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LVIII.

Ask me no more: the moon may draw the sea ;

The cloud may stoop from heaven and take the shape With fold to fold, of mountain or of cape; But 0 too fond, when have I answered thee?

Ask me no more.

Ask me no more: what answer should I give?

I love not hollow cheek or faded eye:

Yet, O my friend, I will not have thee die ! Ask me no more, lest I should bid thee live;

Ask me no more.

Ask me no more: thy fate and mine are seal'd:

I strove against the stream and all in vain :

Let the great river take me to the main ! No more, dear love, for at a touch I yield;

Ask me no more.

A. Tennyson.

LIX.

There be none of Beauty's daughters

With a magic like Thee:
And like music on the waters

Is thy sweet voice to me:
When, as if its sound were causing
The charmed ocean's pausing,
The waves lie still and gleaming,
And the lull’d winds seem dreaming :

And the midnight moon is weaving

Her bright chain o'er the deep,
Whose breast is gently heaving

As an infant's asleep
So the spirit bows before thee
To listen and adore thee;
With a full but soft emotion,
Like the swell of Summer's ocean.

Byron.

They know not my heart who believe there can be
One stain of this earth in its feelings for thee;
Who think, while I see thee in beauty's young hour,
As pure as the morning's first dew on the flower,
I could harm what I love-as the sun's wanton ray
But smiles on the dew-drop to waste it away.
No-beaming with light as those young features are;
There's a light round thy heart which is lovelier far:
It is not that cheek—'tis the soul dawning clear
Through its innocent blush makes thy beauty so dear;
As the sky we look up to, tho' glorious and fair,
Is looked up to the more, because Heaven lies there!

T. Moore.

LXI.

CHASTELARD'S SONG.

Après tant de jours, après tant de pleurs,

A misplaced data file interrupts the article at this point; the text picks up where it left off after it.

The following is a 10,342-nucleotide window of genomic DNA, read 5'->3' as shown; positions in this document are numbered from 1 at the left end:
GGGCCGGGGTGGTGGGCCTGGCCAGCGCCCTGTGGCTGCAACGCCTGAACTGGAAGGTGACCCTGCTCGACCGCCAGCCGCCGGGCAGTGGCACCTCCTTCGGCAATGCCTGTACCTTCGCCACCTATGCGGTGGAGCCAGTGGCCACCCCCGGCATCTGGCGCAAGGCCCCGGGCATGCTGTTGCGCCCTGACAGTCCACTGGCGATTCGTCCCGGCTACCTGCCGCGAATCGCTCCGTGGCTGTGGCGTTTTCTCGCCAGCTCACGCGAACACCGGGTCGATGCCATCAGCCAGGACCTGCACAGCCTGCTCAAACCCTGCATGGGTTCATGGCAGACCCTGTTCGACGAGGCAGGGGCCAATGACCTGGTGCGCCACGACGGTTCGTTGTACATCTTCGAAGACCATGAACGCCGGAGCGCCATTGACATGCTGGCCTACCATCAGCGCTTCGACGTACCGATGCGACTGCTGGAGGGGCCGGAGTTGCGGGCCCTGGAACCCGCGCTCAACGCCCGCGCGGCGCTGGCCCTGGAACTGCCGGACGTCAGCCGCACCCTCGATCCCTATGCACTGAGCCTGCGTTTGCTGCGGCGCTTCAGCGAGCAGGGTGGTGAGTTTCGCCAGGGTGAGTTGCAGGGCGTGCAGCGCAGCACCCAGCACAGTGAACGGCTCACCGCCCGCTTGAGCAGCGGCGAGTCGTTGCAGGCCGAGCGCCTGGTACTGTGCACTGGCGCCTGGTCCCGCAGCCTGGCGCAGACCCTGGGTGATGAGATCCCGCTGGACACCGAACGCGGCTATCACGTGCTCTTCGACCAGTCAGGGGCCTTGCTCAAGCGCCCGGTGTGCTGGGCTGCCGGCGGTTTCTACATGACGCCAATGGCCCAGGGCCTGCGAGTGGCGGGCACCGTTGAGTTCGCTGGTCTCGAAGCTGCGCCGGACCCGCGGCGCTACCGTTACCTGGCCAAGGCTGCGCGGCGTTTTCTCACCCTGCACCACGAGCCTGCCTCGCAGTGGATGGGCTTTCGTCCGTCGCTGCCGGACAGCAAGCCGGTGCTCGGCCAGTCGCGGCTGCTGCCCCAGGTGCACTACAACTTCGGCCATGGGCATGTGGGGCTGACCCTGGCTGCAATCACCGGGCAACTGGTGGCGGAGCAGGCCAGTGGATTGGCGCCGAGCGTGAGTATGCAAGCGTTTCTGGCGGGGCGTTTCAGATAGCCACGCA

Soyez secourable à mon âme en peine.
Voyez comme Avril fait l'amour aux fleurs ;
Dame d'amour, dame aux belles couleurs,
Dieu vous a fait belle, Amour vous fait reine.
Rions, je t'en prie; aimons je le veux.
Le temps fuit et rit et ne revient guère
Pour baiser le bout de tes blonds cheveux,
Pour baiser tes cils, ta bouche et tes yeux;
L'amour n'a qu'un jour auprès de sa mere.

A. C. Swinburne.

LXII.

A CHAIN.

The bond that links our souls together;
Will it last through stormy weather?
Will it moulder and decay
As the long hours pass away?.
Will it stretch if Fate divide us,
When dark and weary hours have tried us ?
Oh, if it look too poor and slight
Let us break the links to-night!

It was not forged by mortal hands,
Or clasped with golden bars and bands;
Save thine and mine, no other eyes
The slender link can recognize :
In the bright light it seems to fade-
And it is hidden in the shade;
While Heaven nor Earth have ever heard,
Or solemn vow, or plighted word.

Yet what no mortal hand could make,
No mortal power can ever break;
What words or vows could never do,
No words or vows can make untrue ;
And if to other hearts unknown
The dearer and the more our own,
Because too sacred and divine
For other eyes, save thine and mine.

And see, tho' slender, it is made
Of Love and Trust, and can they fade?
While, if too slight it seem, to bear
The breathings of the summer air,
We know that it could bear the weight
Of a most heavy heart of late,
And as each day and hour flew,
The stronger for its burthen grew.

And, too, we know and feel again
It has been sanctified by pain,
For what God deigns to try with sorrow
He means not to decay tomorrow;
But thro’ that fiery trial last
When earthly ties and bonds are past;
What slighter things dare not endure
Will make our Love more safe and pure.

Love shall be purified by Pain,
And Pain be soothed by Love again :
So let us now take heart and go
Cheerfully on thro' joy and woe:
No change the summer sun can bring,
Or the inconstant skies of spring,
Or the bleak winter's stormy weather,
For we shall meet them, Love, together!

Miss Procter.

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